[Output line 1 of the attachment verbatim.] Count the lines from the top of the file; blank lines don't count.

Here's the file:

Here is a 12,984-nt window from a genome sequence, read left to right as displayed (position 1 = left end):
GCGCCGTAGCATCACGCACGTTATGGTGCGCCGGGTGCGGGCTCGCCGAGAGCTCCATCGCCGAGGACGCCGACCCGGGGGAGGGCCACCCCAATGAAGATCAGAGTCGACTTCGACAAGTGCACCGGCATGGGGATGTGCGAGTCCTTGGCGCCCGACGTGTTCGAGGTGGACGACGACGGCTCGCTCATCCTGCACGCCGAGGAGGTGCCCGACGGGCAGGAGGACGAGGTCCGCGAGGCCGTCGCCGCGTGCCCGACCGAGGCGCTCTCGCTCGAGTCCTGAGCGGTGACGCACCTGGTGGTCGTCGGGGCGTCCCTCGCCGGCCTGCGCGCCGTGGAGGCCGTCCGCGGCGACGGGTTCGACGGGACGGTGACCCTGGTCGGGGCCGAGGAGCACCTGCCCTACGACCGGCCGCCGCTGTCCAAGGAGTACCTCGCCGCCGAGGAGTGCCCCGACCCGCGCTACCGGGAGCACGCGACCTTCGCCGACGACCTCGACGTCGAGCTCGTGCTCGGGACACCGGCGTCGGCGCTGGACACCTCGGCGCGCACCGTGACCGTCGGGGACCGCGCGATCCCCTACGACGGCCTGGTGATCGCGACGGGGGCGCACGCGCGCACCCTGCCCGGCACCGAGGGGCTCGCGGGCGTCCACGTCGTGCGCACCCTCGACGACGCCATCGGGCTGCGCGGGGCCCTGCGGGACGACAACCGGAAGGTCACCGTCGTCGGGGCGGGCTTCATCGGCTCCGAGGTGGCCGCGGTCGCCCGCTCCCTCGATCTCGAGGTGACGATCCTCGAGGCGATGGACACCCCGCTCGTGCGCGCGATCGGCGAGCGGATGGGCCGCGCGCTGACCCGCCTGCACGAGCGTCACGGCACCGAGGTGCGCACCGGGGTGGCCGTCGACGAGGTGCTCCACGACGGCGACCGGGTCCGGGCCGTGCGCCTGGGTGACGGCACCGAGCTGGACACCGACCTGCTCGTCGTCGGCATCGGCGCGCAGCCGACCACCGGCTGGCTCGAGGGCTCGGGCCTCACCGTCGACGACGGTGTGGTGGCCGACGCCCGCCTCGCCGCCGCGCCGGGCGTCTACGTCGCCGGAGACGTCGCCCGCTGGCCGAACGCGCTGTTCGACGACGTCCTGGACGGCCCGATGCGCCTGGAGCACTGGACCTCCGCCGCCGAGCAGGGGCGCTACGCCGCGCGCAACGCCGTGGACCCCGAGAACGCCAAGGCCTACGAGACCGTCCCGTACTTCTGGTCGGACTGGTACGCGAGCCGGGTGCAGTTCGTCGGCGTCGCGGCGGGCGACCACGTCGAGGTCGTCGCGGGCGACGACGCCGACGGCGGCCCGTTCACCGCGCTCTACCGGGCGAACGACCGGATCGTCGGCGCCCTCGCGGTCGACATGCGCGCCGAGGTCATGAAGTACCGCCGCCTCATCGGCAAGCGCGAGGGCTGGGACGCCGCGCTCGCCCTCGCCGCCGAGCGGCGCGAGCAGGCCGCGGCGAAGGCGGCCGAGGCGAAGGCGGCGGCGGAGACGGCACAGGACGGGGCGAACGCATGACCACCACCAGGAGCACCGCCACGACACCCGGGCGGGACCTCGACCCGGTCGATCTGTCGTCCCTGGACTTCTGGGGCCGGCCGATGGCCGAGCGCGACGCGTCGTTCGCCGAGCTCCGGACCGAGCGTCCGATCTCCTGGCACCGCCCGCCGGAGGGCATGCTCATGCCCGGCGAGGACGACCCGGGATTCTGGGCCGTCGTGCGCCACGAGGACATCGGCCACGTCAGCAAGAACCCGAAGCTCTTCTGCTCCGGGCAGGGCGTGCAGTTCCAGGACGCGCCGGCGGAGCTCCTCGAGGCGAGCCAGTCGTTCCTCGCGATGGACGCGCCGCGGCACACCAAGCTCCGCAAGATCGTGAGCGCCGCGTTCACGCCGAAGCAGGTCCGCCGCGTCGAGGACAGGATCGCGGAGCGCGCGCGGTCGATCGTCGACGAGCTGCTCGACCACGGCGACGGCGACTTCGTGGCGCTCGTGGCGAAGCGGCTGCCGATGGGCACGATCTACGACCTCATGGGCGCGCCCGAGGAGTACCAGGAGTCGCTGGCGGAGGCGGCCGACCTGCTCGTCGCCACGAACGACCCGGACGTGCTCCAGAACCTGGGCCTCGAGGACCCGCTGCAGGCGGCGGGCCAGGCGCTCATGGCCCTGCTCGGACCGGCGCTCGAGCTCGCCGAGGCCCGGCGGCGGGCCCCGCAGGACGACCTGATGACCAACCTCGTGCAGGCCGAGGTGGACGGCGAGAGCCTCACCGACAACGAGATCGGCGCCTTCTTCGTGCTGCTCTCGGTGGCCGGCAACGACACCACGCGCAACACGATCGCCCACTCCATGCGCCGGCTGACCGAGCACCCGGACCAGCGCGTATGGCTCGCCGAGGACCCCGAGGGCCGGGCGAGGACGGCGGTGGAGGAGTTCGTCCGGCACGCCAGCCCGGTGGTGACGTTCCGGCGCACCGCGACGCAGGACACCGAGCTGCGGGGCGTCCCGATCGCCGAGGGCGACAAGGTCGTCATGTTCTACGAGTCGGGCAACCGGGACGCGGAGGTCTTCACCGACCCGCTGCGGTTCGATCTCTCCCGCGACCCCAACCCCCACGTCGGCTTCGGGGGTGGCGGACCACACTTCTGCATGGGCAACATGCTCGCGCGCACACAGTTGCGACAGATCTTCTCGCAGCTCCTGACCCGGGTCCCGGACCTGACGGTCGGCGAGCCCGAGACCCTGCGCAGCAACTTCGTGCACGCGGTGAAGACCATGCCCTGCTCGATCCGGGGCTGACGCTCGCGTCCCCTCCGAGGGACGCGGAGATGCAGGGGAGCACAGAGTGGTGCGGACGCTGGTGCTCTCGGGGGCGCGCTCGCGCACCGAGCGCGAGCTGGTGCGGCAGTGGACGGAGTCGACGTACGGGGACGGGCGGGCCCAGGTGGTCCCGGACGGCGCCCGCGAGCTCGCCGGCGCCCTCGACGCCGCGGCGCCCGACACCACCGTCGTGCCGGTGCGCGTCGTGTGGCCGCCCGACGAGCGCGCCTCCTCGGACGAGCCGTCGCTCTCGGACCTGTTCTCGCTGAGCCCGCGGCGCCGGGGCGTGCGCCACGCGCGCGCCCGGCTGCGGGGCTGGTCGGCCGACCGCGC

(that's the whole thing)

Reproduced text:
Here is a 12,984-nt window from a genome sequence, read left to right as displayed (position 1 = left end):